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Cloth Masks Worn by Nurses, Traffic Cops Dubious, Ineffective: Study

Representational Picture of air pollution.

Representational Picture of air pollution.

It is mere a psychological re-assurance to medical fraternity, especially nurses and the most visible traffic cops in cities who wear them religiously but not realising that they are durbious and ineffective giving them a false sense of security, scientists have warned.

Researchers at the University of Massachusetts Amherst, in a first of its kind study, tested disposable surgical masks and washable cloth masks, which are widely used in Asia and China and other Southeast Asian nations to keep away from airborne particulate matter.

“They assume that they are protected from these contaminants,” said Richard Peltier from University of Massachusetts.

Initially, the study was done during an air quality research project in Nepal that researchers realised how people wore surgical or reuseable cloth masks on the street owing to poor air quality, resulting from high polluting gasoline and diesel engines, besides burning tyres and garbage.

“We found ourselves wondering how effective these masks are. I was shocked that we couldn’t find any research studies investigating them,” Peltier said.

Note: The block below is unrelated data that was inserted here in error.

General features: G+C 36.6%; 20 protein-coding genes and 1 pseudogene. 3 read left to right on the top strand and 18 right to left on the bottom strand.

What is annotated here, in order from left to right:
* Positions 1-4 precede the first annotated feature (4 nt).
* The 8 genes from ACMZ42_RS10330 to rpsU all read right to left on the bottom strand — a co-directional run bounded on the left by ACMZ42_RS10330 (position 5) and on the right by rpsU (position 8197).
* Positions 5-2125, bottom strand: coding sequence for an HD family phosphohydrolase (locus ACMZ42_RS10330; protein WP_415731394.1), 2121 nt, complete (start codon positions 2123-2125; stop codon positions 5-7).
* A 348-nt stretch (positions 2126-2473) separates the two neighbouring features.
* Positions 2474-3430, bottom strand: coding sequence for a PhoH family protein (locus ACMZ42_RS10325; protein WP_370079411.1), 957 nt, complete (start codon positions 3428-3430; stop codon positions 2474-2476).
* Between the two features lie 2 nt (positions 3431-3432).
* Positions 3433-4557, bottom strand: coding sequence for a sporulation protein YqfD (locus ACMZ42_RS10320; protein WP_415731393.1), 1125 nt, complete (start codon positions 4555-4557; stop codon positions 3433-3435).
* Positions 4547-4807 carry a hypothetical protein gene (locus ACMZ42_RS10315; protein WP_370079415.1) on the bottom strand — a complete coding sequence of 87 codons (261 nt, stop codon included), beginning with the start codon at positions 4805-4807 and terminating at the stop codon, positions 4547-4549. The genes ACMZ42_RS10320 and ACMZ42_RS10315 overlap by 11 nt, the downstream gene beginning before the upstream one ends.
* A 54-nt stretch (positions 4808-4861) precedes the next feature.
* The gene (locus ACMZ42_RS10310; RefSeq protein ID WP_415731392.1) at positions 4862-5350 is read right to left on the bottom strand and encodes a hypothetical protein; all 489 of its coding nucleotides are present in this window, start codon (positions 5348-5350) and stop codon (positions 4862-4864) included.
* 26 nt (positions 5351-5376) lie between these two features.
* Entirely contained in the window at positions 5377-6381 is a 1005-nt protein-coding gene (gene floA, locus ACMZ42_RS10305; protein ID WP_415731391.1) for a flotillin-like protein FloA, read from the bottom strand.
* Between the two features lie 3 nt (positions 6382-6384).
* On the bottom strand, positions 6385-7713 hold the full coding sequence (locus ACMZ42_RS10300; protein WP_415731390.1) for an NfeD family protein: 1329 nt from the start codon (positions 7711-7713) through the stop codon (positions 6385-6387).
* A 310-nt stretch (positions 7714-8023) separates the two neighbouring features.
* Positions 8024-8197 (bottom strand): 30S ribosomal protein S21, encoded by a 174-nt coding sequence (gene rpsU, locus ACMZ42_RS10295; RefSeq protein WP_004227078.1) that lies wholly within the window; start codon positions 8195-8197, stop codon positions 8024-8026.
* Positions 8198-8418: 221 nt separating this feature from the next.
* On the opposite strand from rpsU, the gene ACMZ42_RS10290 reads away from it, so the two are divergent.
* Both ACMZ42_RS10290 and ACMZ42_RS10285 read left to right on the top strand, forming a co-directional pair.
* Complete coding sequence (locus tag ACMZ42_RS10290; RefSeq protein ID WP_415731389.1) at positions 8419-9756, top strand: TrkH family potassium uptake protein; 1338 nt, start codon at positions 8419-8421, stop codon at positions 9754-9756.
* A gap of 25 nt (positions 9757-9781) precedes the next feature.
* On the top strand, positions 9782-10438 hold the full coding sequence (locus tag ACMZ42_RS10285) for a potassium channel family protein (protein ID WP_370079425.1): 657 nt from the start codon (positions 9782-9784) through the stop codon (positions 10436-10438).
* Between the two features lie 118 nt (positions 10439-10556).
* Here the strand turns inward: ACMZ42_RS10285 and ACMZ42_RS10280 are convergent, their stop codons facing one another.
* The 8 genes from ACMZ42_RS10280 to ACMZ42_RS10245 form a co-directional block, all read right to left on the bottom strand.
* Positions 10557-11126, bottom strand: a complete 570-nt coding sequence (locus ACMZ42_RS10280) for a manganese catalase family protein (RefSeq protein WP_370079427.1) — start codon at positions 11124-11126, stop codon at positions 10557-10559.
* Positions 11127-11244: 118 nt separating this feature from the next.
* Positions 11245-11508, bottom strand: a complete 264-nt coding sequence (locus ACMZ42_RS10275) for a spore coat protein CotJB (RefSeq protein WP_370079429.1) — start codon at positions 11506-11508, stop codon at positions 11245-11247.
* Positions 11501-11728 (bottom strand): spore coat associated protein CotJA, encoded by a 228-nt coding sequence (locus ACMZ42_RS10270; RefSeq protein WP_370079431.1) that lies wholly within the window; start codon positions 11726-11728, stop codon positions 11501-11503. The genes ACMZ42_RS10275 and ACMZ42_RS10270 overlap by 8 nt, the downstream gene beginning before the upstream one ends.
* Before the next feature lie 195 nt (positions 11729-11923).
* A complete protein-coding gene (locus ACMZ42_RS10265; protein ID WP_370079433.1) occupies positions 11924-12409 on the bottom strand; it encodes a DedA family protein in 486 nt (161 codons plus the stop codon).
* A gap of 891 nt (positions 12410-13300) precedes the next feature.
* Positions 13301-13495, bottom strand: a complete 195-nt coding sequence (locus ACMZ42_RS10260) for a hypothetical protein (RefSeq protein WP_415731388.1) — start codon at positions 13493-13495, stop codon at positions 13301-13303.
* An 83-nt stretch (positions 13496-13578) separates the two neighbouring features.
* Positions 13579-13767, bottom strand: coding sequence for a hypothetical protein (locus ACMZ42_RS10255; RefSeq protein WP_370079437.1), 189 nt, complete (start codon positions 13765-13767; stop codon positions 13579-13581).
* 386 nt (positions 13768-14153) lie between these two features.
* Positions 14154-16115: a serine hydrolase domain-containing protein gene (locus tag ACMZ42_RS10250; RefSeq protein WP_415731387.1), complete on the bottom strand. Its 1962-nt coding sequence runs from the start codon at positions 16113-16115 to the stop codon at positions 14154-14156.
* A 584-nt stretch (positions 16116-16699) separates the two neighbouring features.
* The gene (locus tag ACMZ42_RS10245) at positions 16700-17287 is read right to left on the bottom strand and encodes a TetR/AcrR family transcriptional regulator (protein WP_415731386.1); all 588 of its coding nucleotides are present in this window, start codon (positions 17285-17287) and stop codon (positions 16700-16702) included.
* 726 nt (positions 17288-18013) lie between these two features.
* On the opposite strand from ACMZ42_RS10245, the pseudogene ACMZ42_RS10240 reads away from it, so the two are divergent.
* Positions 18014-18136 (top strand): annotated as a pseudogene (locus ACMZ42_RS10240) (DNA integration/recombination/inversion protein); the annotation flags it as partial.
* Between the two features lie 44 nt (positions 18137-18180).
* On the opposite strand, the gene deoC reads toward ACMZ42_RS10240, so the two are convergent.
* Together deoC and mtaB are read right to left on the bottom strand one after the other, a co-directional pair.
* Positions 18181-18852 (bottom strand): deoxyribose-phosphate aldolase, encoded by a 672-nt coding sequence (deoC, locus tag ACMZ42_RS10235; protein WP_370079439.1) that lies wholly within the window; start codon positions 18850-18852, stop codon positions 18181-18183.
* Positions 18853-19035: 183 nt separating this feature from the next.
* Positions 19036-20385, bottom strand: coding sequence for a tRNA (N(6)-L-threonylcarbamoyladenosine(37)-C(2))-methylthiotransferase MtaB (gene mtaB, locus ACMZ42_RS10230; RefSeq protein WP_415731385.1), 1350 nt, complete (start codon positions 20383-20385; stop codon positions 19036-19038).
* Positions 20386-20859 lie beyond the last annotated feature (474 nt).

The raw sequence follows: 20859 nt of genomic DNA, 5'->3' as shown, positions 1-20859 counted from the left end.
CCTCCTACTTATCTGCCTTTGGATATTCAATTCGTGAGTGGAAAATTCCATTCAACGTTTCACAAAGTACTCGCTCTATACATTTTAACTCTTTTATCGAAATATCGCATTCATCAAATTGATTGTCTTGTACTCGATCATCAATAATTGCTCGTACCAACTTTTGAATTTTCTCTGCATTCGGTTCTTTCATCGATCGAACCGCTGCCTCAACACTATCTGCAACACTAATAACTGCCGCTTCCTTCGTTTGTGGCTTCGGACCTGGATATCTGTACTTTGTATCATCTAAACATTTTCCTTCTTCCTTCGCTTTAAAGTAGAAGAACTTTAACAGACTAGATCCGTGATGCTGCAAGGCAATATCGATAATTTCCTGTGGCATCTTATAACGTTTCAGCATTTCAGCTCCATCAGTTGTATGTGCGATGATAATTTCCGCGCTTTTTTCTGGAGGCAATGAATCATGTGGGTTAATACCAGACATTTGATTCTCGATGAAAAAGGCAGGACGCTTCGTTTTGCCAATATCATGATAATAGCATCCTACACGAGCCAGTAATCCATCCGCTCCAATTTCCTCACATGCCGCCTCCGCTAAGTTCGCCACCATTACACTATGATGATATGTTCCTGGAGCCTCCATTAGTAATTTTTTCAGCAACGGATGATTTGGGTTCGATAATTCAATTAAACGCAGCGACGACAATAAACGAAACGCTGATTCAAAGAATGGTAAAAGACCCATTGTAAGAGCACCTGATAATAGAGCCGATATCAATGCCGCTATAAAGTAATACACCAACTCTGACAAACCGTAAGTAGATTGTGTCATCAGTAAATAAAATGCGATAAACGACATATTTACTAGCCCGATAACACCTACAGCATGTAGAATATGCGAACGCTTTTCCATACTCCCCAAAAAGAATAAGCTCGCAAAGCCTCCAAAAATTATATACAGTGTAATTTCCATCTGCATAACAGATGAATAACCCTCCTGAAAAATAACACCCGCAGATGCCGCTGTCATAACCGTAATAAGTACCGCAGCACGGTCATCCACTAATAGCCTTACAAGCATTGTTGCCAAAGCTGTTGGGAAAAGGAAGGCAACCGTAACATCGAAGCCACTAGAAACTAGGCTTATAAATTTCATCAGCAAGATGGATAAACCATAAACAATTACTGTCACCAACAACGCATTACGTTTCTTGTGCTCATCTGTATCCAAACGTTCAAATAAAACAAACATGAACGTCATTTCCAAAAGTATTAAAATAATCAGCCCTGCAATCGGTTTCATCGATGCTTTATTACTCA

Though the standard industrial hygiene mask known as the N95 is well tested, they are not readily available or too expensive for most consumers. Researchers tested four masks: one pleated surgical type, two cloth and one cone-shaped cloth with exhalation flaps.

They tested for filtering five different synthetic aerosol particle sizes plus three particle sizes of diluted whole diesel exhaust, which simulated real-world conditions.

Among the cloth masks, the mask with exhaust valves performed fairly well, removing 80-90 per cent of synthetic particles and about 57 per cent of diesel exhaust but plain cloth masks beneficial only in protecting from particles smaller than 2.5 micrometres, often considered more harmful.

The cloth masks removed just 39-65% of standard particles of 30, 100 and 500 nanometres, and one and 2.5 micrometres. But all masks failed to filter diesel combustion particles compared to monodispersed particles, the researchers said.

The study was published in the Journal of Exposure Science and Environmental Epidemiology.

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